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The Queen of Hearts: Hawthorn Berry + Flowers for Heart Health ♥

via glitter + grace

“Be true! Be true! Be true!” – Nathaniel Hawthorne

Today I am thinking about Hawthorne, but not just the 19th century author from Salem, MA. Crataegus oxyacantha (or hawthorn) is a wonderful shrub of the Rose family that bestows berries full of heart-healing gifts, called hawthorn berries. The berries ripen for the picking in early Autumn, and Juliette de Bairacli Levy states that the aromatic flowers are said to bring fairies into the house – but she warns not to pick them before May. Kay Parent, an amazing herbalist and intuitive healer, advised me to make a hawthorn berry tincture with brandy to help improve my circulation and treat my longtime Raynaud’s condition. Also known as May Bush and Thorn Apple Tree, here are a few ways this crimson red berry can contribute to your heart health:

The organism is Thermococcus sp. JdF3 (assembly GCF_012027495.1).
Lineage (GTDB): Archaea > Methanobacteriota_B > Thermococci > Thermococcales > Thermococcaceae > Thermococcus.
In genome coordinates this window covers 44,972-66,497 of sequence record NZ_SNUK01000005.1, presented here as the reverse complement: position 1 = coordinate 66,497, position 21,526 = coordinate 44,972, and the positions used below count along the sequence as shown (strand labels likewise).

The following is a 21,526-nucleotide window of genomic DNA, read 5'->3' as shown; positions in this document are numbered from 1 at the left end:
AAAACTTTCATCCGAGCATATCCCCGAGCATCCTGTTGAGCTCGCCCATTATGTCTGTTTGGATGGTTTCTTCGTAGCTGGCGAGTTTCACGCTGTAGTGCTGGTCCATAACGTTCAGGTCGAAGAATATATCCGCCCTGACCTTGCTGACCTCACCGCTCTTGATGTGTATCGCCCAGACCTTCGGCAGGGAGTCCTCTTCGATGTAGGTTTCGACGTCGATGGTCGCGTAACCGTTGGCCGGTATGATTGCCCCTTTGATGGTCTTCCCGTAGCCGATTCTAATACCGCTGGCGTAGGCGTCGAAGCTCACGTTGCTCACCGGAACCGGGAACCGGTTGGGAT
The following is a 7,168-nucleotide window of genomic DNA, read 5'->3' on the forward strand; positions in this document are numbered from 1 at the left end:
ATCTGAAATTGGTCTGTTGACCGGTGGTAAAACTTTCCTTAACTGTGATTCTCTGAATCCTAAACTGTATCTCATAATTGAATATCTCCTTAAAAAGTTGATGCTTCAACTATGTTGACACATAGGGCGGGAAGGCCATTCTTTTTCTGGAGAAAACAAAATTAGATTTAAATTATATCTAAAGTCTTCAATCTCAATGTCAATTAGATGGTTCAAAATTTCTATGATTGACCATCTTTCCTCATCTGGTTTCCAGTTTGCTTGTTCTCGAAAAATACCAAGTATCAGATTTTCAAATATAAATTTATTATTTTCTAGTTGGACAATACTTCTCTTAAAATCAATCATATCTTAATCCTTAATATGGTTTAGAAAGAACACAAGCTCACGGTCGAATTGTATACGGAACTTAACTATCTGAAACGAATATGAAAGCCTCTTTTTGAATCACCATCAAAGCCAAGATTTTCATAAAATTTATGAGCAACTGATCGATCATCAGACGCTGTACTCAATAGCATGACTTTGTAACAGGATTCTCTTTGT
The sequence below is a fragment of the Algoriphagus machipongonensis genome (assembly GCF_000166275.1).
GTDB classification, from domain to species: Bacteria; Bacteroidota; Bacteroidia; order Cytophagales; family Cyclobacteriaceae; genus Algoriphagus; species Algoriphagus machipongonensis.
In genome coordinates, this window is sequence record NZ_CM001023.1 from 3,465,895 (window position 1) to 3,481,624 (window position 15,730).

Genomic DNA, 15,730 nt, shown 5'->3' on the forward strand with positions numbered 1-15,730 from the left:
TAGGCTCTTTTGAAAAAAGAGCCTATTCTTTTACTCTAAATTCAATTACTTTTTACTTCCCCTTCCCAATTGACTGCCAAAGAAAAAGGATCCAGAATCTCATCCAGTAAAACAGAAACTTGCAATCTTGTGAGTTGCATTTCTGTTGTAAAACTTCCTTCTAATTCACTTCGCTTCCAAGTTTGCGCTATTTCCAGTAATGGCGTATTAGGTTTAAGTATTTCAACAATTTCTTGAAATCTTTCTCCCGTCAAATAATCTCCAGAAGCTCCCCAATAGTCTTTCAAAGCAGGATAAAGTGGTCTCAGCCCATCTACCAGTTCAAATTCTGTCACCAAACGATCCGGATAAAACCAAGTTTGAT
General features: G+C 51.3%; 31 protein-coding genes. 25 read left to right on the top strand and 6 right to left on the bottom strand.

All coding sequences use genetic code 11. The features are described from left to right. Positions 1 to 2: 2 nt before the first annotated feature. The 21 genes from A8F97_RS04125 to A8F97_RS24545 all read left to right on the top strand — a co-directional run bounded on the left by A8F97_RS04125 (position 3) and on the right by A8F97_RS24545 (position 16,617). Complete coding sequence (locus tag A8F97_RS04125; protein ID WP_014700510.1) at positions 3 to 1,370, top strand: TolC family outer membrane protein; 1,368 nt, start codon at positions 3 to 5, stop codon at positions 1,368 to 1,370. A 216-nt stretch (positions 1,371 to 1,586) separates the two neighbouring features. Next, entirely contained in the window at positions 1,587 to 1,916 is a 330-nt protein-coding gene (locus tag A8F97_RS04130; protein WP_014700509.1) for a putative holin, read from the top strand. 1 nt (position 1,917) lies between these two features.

•  Hawthorn tones, strengthens, and fortifies the heart
  • Treats high or low blood pressure
  • Regulates pulse
  • Relieves nervous tension + sleeplessness
  • Full of antioxidants
  • Excellent for people with a family history of heart disease
  • Rosemary Gladstar says anyone over 50 should drink it! (It can prevent atherosclerosis, or fatty degeneration of the heart)
  • Lifts the spirits+opens the heart
  • Helpful in cases of depression due to loss, grief, or heartbreak
  • Hawthorn berries can be enjoyed as a jam, paste, tea, tincture, liqueur, or as a powder added to oatmeal with cinnamon.
  • To reap these benefits, Jethro Kloss recommends one cup of hawthorn tea twice a day, sweetened with honey as desired.

Wishing you healthful and heart-full healing ♥ ♥ ♥